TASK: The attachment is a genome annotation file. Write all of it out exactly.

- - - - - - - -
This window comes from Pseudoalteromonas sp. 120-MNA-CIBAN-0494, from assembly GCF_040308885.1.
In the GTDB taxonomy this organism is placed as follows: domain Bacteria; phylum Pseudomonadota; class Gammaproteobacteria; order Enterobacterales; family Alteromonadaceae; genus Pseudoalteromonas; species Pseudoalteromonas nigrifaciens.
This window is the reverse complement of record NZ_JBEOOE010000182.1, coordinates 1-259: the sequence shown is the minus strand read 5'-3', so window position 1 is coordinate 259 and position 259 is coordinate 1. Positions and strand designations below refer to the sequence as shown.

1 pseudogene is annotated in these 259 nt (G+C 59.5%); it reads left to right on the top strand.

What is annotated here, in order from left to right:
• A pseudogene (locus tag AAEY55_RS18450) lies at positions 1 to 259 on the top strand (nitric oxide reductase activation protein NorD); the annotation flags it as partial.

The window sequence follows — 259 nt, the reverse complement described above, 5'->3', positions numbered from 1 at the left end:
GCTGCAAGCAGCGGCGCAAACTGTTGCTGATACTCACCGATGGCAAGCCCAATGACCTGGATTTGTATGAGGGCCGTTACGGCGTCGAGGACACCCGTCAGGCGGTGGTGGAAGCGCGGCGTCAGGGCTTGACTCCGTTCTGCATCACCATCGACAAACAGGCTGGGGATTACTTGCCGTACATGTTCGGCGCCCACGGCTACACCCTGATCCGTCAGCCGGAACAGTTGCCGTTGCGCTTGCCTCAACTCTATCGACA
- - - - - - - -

This window comes from Pseudoalteromonas sp. 120-MNA-CIBAN-0494, from assembly GCF_040308885.1.
In the GTDB taxonomy this organism is placed as follows: domain Bacteria; phylum Pseudomonadota; class Gammaproteobacteria; order Enterobacterales; family Alteromonadaceae; genus Pseudoalteromonas; species Pseudoalteromonas nigrifaciens.
This window is the reverse complement of record NZ_JBEOOE010000182.1, coordinates 1-259: the sequence shown is the minus strand read 5'-3', so window position 1 is coordinate 259 and position 259 is coordinate 1. Positions and strand designations below refer to the sequence as shown.

1 pseudogene is annotated in these 259 nt (G+C 59.5%); it reads left to right on the top strand.

What is annotated here, in order from left to right:
• A pseudogene (locus tag AAEY55_RS18450) lies at positions 1 to 259 on the top strand (nitric oxide reductase activation protein NorD); the annotation flags it as partial.

The window sequence follows — 259 nt, the reverse complement described above, 5'->3', positions numbered from 1 at the left end:
GCTGCAAGCAGCGGCGCAAACTGTTGCTGATACTCACCGATGGCAAGCCCAATGACCTGGATTTGTATGAGGGCCGTTACGGCGTCGAGGACACCCGTCAGGCGGTGGTGGAAGCGCGGCGTCAGGGCTTGACTCCGTTCTGCATCACCATCGACAAACAGGCTGGGGATTACTTGCCGTACATGTTCGGCGCCCACGGCTACACCCTGATCCGTCAGCCGGAACAGTTGCCGTTGCGCTTGCCTCAACTCTATCGACA